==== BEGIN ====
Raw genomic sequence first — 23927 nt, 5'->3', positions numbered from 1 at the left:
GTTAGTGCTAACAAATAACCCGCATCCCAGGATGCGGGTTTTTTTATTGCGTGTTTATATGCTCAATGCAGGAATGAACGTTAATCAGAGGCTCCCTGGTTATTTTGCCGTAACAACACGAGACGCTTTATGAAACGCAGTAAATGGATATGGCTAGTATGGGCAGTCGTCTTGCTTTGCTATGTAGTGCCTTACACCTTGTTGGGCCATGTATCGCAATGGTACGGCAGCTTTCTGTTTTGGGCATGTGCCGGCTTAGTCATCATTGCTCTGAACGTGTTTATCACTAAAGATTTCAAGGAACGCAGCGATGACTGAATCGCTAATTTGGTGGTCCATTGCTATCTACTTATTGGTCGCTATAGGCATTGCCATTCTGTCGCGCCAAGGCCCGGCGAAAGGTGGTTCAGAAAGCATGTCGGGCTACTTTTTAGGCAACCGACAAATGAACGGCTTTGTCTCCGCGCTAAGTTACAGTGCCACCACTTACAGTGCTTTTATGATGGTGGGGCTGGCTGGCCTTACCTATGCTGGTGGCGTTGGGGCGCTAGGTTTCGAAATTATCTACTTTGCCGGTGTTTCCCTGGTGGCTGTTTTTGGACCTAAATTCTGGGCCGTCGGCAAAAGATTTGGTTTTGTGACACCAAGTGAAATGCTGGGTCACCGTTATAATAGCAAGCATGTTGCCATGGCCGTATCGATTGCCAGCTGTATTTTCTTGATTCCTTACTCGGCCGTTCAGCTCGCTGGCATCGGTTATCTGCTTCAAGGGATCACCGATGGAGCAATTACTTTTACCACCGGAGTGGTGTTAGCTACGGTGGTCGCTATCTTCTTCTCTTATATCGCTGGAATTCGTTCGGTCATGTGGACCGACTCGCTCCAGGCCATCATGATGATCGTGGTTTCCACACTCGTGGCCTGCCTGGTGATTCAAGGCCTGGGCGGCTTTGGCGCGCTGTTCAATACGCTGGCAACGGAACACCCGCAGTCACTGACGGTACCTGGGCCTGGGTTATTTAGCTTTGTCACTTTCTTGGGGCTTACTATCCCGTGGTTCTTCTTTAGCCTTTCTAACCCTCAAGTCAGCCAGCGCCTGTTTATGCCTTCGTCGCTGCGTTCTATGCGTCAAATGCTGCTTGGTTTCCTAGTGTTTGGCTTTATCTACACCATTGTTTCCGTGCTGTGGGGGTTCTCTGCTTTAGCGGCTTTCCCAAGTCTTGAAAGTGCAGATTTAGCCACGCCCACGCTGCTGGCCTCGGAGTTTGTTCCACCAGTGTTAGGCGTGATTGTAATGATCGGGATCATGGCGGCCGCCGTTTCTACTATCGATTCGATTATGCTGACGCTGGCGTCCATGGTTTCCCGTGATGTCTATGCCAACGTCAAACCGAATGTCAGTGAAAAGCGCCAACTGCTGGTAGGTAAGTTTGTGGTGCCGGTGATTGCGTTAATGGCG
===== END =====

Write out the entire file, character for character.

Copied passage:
Raw genomic sequence first — 23927 nt, 5'->3', positions numbered from 1 at the left:
GTTAGTGCTAACAAATAACCCGCATCCCAGGATGCGGGTTTTTTTATTGCGTGTTTATATGCTCAATGCAGGAATGAACGTTAATCAGAGGCTCCCTGGTTATTTTGCCGTAACAACACGAGACGCTTTATGAAACGCAGTAAATGGATATGGCTAGTATGGGCAGTCGTCTTGCTTTGCTATGTAGTGCCTTACACCTTGTTGGGCCATGTATCGCAATGGTACGGCAGCTTTCTGTTTTGGGCATGTGCCGGCTTAGTCATCATTGCTCTGAACGTGTTTATCACTAAAGATTTCAAGGAACGCAGCGATGACTGAATCGCTAATTTGGTGGTCCATTGCTATCTACTTATTGGTCGCTATAGGCATTGCCATTCTGTCGCGCCAAGGCCCGGCGAAAGGTGGTTCAGAAAGCATGTCGGGCTACTTTTTAGGCAACCGACAAATGAACGGCTTTGTCTCCGCGCTAAGTTACAGTGCCACCACTTACAGTGCTTTTATGATGGTGGGGCTGGCTGGCCTTACCTATGCTGGTGGCGTTGGGGCGCTAGGTTTCGAAATTATCTACTTTGCCGGTGTTTCCCTGGTGGCTGTTTTTGGACCTAAATTCTGGGCCGTCGGCAAAAGATTTGGTTTTGTGACACCAAGTGAAATGCTGGGTCACCGTTATAATAGCAAGCATGTTGCCATGGCCGTATCGATTGCCAGCTGTATTTTCTTGATTCCTTACTCGGCCGTTCAGCTCGCTGGCATCGGTTATCTGCTTCAAGGGATCACCGATGGAGCAATTACTTTTACCACCGGAGTGGTGTTAGCTACGGTGGTCGCTATCTTCTTCTCTTATATCGCTGGAATTCGTTCGGTCATGTGGACCGACTCGCTCCAGGCCATCATGATGATCGTGGTTTCCACACTCGTGGCCTGCCTGGTGATTCAAGGCCTGGGCGGCTTTGGCGCGCTGTTCAATACGCTGGCAACGGAACACCCGCAGTCACTGACGGTACCTGGGCCTGGGTTATTTAGCTTTGTCACTTTCTTGGGGCTTACTATCCCGTGGTTCTTCTTTAGCCTTTCTAACCCTCAAGTCAGCCAGCGCCTGTTTATGCCTTCGTCGCTGCGTTCTATGCGTCAAATGCTGCTTGGTTTCCTAGTGTTTGGCTTTATCTACACCATTGTTTCCGTGCTGTGGGGGTTCTCTGCTTTAGCGGCTTTCCCAAGTCTTGAAAGTGCAGATTTAGCCACGCCCACGCTGCTGGCCTCGGAGTTTGTTCCACCAGTGTTAGGCGTGATTGTAATGATCGGGATCATGGCGGCCGCCGTTTCTACTATCGATTCGATTATGCTGACGCTGGCGTCCATGGTTTCCCGTGATGTCTATGCCAACGTCAAACCGAATGTCAGTGAAAAGCGCCAACTGCTGGTAGGTAAGTTTGTGGTGCCGGTGATTGCGTTAATGGCG